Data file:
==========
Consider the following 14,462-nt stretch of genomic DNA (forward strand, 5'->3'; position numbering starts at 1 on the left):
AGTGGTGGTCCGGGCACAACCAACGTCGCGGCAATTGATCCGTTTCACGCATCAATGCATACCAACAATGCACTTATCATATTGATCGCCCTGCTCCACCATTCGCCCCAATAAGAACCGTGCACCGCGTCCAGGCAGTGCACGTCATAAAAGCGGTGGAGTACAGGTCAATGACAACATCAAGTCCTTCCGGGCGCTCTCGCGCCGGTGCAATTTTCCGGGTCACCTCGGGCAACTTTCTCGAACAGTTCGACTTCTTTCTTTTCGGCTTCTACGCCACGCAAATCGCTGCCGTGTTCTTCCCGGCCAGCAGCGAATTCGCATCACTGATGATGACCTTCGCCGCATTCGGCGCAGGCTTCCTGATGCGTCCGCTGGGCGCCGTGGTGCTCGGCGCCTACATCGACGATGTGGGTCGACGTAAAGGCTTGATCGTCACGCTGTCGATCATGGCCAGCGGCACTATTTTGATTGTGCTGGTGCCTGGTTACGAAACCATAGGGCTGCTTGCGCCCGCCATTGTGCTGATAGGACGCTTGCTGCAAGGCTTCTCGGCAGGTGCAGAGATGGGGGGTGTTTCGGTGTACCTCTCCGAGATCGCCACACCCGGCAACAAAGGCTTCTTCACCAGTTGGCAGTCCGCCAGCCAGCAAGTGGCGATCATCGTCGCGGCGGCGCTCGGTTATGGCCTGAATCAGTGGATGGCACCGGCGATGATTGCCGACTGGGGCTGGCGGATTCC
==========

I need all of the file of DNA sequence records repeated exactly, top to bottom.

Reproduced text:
Consider the following 14,462-nt stretch of genomic DNA (forward strand, 5'->3'; position numbering starts at 1 on the left):
AGTGGTGGTCCGGGCACAACCAACGTCGCGGCAATTGATCCGTTTCACGCATCAATGCATACCAACAATGCACTTATCATATTGATCGCCCTGCTCCACCATTCGCCCCAATAAGAACCGTGCACCGCGTCCAGGCAGTGCACGTCATAAAAGCGGTGGAGTACAGGTCAATGACAACATCAAGTCCTTCCGGGCGCTCTCGCGCCGGTGCAATTTTCCGGGTCACCTCGGGCAACTTTCTCGAACAGTTCGACTTCTTTCTTTTCGGCTTCTACGCCACGCAAATCGCTGCCGTGTTCTTCCCGGCCAGCAGCGAATTCGCATCACTGATGATGACCTTCGCCGCATTCGGCGCAGGCTTCCTGATGCGTCCGCTGGGCGCCGTGGTGCTCGGCGCCTACATCGACGATGTGGGTCGACGTAAAGGCTTGATCGTCACGCTGTCGATCATGGCCAGCGGCACTATTTTGATTGTGCTGGTGCCTGGTTACGAAACCATAGGGCTGCTTGCGCCCGCCATTGTGCTGATAGGACGCTTGCTGCAAGGCTTCTCGGCAGGTGCAGAGATGGGGGGTGTTTCGGTGTACCTCTCCGAGATCGCCACACCCGGCAACAAAGGCTTCTTCACCAGTTGGCAGTCCGCCAGCCAGCAAGTGGCGATCATCGTCGCGGCGGCGCTCGGTTATGGCCTGAATCAGTGGATGGCACCGGCGATGATTGCCGACTGGGGCTGGCGGATTCC